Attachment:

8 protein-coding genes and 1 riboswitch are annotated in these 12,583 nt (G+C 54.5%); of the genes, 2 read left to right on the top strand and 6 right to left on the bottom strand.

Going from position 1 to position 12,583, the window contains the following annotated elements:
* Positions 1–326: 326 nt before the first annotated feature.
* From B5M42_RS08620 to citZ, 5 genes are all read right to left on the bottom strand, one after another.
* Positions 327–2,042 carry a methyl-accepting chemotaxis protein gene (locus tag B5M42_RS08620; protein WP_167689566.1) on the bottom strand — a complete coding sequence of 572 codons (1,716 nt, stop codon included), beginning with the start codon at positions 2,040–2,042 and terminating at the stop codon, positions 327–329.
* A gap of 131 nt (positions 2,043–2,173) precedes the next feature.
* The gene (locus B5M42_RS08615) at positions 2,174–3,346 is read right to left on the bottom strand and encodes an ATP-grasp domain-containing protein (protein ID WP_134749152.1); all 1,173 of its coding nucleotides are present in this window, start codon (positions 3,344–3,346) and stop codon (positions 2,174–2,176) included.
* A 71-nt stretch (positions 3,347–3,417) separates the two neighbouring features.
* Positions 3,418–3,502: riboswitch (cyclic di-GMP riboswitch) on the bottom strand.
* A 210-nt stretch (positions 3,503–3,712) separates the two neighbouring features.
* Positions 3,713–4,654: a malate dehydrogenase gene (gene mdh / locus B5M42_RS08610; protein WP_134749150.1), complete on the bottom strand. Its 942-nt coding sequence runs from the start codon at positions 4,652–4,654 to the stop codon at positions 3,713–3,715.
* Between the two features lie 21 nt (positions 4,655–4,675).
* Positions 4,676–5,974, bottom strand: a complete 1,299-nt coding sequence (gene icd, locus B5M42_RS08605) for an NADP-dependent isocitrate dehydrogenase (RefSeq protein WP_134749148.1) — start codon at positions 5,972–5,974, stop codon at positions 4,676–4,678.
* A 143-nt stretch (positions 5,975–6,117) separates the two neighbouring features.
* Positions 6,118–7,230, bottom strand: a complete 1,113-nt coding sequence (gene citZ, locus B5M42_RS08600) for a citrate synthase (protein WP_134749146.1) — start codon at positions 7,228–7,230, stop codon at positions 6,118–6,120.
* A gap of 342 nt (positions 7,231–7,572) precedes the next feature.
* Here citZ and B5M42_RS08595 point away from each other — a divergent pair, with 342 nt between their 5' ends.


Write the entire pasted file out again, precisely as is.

8 protein-coding genes and 1 riboswitch are annotated in these 12,583 nt (G+C 54.5%); of the genes, 2 read left to right on the top strand and 6 right to left on the bottom strand.

Going from position 1 to position 12,583, the window contains the following annotated elements:
* Positions 1–326: 326 nt before the first annotated feature.
* From B5M42_RS08620 to citZ, 5 genes are all read right to left on the bottom strand, one after another.
* Positions 327–2,042 carry a methyl-accepting chemotaxis protein gene (locus tag B5M42_RS08620; protein WP_167689566.1) on the bottom strand — a complete coding sequence of 572 codons (1,716 nt, stop codon included), beginning with the start codon at positions 2,040–2,042 and terminating at the stop codon, positions 327–329.
* A gap of 131 nt (positions 2,043–2,173) precedes the next feature.
* The gene (locus B5M42_RS08615) at positions 2,174–3,346 is read right to left on the bottom strand and encodes an ATP-grasp domain-containing protein (protein ID WP_134749152.1); all 1,173 of its coding nucleotides are present in this window, start codon (positions 3,344–3,346) and stop codon (positions 2,174–2,176) included.
* A 71-nt stretch (positions 3,347–3,417) separates the two neighbouring features.
* Positions 3,418–3,502: riboswitch (cyclic di-GMP riboswitch) on the bottom strand.
* A 210-nt stretch (positions 3,503–3,712) separates the two neighbouring features.
* Positions 3,713–4,654: a malate dehydrogenase gene (gene mdh / locus B5M42_RS08610; protein WP_134749150.1), complete on the bottom strand. Its 942-nt coding sequence runs from the start codon at positions 4,652–4,654 to the stop codon at positions 3,713–3,715.
* Between the two features lie 21 nt (positions 4,655–4,675).
* Positions 4,676–5,974, bottom strand: a complete 1,299-nt coding sequence (gene icd, locus B5M42_RS08605) for an NADP-dependent isocitrate dehydrogenase (RefSeq protein WP_134749148.1) — start codon at positions 5,972–5,974, stop codon at positions 4,676–4,678.
* A 143-nt stretch (positions 5,975–6,117) separates the two neighbouring features.
* Positions 6,118–7,230, bottom strand: a complete 1,113-nt coding sequence (gene citZ, locus B5M42_RS08600) for a citrate synthase (protein WP_134749146.1) — start codon at positions 7,228–7,230, stop codon at positions 6,118–6,120.
* A gap of 342 nt (positions 7,231–7,572) precedes the next feature.
* Here citZ and B5M42_RS08595 point away from each other — a divergent pair, with 342 nt between their 5' ends.